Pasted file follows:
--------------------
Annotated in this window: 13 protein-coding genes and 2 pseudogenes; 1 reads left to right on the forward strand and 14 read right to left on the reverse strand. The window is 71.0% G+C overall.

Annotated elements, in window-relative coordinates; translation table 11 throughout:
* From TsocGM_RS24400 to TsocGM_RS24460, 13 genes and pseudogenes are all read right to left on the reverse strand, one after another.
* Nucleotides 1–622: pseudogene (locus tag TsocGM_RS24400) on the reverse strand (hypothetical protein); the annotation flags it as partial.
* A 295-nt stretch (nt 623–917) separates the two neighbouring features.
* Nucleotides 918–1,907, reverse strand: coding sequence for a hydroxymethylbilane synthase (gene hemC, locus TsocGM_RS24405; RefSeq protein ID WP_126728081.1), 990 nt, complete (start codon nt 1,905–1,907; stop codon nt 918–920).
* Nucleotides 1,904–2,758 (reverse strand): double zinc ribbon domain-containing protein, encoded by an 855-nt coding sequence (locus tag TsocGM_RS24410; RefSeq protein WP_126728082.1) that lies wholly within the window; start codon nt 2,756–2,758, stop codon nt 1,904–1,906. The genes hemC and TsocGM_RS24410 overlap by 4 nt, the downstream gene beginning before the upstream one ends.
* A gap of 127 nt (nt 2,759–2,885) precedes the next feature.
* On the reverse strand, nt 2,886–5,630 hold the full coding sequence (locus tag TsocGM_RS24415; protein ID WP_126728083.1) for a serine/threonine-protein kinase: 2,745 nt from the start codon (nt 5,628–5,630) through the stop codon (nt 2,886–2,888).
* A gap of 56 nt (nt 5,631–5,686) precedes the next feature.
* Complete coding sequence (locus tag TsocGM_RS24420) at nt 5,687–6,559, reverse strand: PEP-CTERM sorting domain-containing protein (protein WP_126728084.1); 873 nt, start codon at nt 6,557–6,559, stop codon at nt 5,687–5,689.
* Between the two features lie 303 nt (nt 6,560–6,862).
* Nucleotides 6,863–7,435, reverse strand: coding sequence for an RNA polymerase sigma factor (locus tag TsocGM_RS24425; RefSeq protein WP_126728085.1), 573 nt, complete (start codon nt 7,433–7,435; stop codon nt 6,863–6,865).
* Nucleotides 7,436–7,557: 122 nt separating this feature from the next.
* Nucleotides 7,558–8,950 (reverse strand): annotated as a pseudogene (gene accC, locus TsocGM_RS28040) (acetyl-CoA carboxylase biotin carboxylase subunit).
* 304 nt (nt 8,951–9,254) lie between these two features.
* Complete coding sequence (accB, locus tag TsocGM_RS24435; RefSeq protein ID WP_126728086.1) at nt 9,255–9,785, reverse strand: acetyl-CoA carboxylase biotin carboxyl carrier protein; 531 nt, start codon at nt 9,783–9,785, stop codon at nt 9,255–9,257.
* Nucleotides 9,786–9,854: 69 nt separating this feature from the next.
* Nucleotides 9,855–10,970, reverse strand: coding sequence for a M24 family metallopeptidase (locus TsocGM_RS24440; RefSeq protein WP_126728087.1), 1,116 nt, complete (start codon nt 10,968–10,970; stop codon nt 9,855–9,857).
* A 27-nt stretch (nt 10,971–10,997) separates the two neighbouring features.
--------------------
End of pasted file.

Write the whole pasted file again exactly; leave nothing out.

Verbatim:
Annotated in this window: 13 protein-coding genes and 2 pseudogenes; 1 reads left to right on the forward strand and 14 read right to left on the reverse strand. The window is 71.0% G+C overall.

Annotated elements, in window-relative coordinates; translation table 11 throughout:
* From TsocGM_RS24400 to TsocGM_RS24460, 13 genes and pseudogenes are all read right to left on the reverse strand, one after another.
* Nucleotides 1–622: pseudogene (locus tag TsocGM_RS24400) on the reverse strand (hypothetical protein); the annotation flags it as partial.
* A 295-nt stretch (nt 623–917) separates the two neighbouring features.
* Nucleotides 918–1,907, reverse strand: coding sequence for a hydroxymethylbilane synthase (gene hemC, locus TsocGM_RS24405; RefSeq protein ID WP_126728081.1), 990 nt, complete (start codon nt 1,905–1,907; stop codon nt 918–920).
* Nucleotides 1,904–2,758 (reverse strand): double zinc ribbon domain-containing protein, encoded by an 855-nt coding sequence (locus tag TsocGM_RS24410; RefSeq protein WP_126728082.1) that lies wholly within the window; start codon nt 2,756–2,758, stop codon nt 1,904–1,906. The genes hemC and TsocGM_RS24410 overlap by 4 nt, the downstream gene beginning before the upstream one ends.
* A gap of 127 nt (nt 2,759–2,885) precedes the next feature.
* On the reverse strand, nt 2,886–5,630 hold the full coding sequence (locus tag TsocGM_RS24415; protein ID WP_126728083.1) for a serine/threonine-protein kinase: 2,745 nt from the start codon (nt 5,628–5,630) through the stop codon (nt 2,886–2,888).
* A gap of 56 nt (nt 5,631–5,686) precedes the next feature.
* Complete coding sequence (locus tag TsocGM_RS24420) at nt 5,687–6,559, reverse strand: PEP-CTERM sorting domain-containing protein (protein WP_126728084.1); 873 nt, start codon at nt 6,557–6,559, stop codon at nt 5,687–5,689.
* Between the two features lie 303 nt (nt 6,560–6,862).
* Nucleotides 6,863–7,435, reverse strand: coding sequence for an RNA polymerase sigma factor (locus tag TsocGM_RS24425; RefSeq protein WP_126728085.1), 573 nt, complete (start codon nt 7,433–7,435; stop codon nt 6,863–6,865).
* Nucleotides 7,436–7,557: 122 nt separating this feature from the next.
* Nucleotides 7,558–8,950 (reverse strand): annotated as a pseudogene (gene accC, locus TsocGM_RS28040) (acetyl-CoA carboxylase biotin carboxylase subunit).
* 304 nt (nt 8,951–9,254) lie between these two features.
* Complete coding sequence (accB, locus tag TsocGM_RS24435; RefSeq protein ID WP_126728086.1) at nt 9,255–9,785, reverse strand: acetyl-CoA carboxylase biotin carboxyl carrier protein; 531 nt, start codon at nt 9,783–9,785, stop codon at nt 9,255–9,257.
* Nucleotides 9,786–9,854: 69 nt separating this feature from the next.
* Nucleotides 9,855–10,970, reverse strand: coding sequence for a M24 family metallopeptidase (locus TsocGM_RS24440; RefSeq protein WP_126728087.1), 1,116 nt, complete (start codon nt 10,968–10,970; stop codon nt 9,855–9,857).
* A 27-nt stretch (nt 10,971–10,997) separates the two neighbouring features.